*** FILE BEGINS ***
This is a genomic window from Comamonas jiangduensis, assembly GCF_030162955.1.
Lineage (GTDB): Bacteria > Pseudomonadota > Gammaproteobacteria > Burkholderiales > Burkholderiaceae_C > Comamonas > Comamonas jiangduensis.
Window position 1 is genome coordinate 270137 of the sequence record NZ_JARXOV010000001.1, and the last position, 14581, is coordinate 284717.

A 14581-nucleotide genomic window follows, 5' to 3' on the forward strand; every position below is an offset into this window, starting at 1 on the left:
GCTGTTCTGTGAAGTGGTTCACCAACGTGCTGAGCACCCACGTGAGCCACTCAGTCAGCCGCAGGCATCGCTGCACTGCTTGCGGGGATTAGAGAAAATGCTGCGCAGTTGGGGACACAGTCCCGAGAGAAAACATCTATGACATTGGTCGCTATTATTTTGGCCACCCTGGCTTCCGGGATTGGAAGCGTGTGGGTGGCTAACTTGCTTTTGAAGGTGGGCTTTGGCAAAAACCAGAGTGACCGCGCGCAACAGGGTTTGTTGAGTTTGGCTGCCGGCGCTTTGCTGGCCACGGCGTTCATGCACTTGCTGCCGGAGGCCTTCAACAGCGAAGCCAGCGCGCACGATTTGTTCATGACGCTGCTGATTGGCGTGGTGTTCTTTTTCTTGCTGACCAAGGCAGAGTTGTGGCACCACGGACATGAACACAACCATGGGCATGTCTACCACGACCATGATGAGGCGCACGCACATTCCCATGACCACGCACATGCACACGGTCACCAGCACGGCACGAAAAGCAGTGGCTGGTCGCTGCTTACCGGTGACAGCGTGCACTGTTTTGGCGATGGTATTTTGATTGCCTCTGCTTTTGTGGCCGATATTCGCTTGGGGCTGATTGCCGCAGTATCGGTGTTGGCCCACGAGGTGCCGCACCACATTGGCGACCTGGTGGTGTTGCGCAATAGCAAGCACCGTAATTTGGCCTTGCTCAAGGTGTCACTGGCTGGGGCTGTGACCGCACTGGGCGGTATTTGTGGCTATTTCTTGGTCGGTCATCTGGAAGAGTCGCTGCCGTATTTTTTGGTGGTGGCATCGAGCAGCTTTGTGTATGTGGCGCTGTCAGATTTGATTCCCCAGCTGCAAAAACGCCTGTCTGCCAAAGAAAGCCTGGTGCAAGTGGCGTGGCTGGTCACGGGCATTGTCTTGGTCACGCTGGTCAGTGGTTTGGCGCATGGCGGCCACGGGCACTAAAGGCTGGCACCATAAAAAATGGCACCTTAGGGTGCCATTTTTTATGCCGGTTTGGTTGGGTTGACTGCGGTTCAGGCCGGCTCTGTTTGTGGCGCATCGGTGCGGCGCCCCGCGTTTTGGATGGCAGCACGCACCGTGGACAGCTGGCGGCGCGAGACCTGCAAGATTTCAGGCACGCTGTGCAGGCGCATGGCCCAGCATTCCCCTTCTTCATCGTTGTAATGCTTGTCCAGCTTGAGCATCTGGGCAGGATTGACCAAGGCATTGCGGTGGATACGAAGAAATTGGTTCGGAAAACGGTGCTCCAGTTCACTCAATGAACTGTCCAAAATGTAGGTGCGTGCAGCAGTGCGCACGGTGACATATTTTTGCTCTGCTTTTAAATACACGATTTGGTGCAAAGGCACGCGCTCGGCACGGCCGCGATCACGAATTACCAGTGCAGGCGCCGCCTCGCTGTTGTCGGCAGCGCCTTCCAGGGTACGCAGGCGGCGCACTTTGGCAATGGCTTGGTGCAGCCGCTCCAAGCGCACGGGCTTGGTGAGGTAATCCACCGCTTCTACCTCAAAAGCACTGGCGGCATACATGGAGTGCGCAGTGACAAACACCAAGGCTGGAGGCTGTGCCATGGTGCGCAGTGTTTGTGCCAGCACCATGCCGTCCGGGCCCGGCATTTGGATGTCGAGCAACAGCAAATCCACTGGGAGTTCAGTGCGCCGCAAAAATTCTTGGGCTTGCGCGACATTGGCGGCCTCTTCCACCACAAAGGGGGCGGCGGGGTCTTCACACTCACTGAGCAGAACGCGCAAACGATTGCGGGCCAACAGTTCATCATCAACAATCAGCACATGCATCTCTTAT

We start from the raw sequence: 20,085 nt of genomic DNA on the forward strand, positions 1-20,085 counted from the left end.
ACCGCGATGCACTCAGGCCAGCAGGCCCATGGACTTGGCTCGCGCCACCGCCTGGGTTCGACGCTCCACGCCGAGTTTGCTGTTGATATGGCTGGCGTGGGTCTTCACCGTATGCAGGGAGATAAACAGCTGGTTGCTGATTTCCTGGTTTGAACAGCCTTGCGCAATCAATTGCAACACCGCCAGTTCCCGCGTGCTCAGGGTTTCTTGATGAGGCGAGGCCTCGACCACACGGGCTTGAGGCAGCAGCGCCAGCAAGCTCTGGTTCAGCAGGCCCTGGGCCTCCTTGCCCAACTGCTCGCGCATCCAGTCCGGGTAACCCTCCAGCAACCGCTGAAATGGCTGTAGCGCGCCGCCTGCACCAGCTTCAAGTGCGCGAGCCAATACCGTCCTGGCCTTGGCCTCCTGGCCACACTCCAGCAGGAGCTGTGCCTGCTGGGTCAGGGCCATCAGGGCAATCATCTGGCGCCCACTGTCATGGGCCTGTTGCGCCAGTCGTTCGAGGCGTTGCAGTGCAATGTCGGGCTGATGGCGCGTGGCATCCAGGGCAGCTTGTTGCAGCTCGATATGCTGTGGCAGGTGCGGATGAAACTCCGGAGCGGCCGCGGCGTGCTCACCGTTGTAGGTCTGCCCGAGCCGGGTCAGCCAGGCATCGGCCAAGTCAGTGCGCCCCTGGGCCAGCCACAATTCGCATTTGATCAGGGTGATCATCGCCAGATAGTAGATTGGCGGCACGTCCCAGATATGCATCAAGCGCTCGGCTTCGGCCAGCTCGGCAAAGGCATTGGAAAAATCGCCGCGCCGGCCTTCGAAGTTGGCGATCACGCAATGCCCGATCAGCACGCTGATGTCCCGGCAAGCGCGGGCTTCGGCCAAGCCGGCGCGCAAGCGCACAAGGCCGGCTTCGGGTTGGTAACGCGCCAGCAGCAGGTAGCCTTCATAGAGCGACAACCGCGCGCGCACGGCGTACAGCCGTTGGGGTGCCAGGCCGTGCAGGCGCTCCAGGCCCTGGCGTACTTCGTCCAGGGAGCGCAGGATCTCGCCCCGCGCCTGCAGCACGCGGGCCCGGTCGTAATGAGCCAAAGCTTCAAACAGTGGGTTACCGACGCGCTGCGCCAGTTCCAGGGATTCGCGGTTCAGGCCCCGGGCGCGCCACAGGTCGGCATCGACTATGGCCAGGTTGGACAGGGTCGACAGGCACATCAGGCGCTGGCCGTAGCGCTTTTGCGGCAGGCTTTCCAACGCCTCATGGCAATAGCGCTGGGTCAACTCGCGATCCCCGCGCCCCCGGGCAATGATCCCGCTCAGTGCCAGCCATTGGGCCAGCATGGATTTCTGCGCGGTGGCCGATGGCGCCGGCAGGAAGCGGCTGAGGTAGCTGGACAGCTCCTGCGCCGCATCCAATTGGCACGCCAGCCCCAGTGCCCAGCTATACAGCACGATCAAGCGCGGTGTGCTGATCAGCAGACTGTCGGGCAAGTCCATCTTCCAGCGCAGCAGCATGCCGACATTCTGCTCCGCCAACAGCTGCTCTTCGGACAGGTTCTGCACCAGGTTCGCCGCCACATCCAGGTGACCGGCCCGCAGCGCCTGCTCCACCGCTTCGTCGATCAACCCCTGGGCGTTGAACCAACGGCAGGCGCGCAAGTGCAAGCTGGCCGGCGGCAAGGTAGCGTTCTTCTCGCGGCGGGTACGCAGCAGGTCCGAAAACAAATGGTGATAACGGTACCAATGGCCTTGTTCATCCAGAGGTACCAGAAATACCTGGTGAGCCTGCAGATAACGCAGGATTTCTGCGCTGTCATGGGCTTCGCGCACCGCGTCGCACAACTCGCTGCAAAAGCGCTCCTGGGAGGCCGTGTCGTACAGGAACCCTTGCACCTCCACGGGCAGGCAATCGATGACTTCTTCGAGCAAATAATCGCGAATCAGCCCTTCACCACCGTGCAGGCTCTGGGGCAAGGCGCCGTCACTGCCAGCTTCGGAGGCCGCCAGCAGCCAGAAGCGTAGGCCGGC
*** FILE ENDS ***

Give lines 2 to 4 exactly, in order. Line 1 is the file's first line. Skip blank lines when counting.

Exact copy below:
Lineage (GTDB): Bacteria > Pseudomonadota > Gammaproteobacteria > Burkholderiales > Burkholderiaceae_C > Comamonas > Comamonas jiangduensis.
Window position 1 is genome coordinate 270137 of the sequence record NZ_JARXOV010000001.1, and the last position, 14581, is coordinate 284717.

A 14581-nucleotide genomic window follows, 5' to 3' on the forward strand; every position below is an offset into this window, starting at 1 on the left: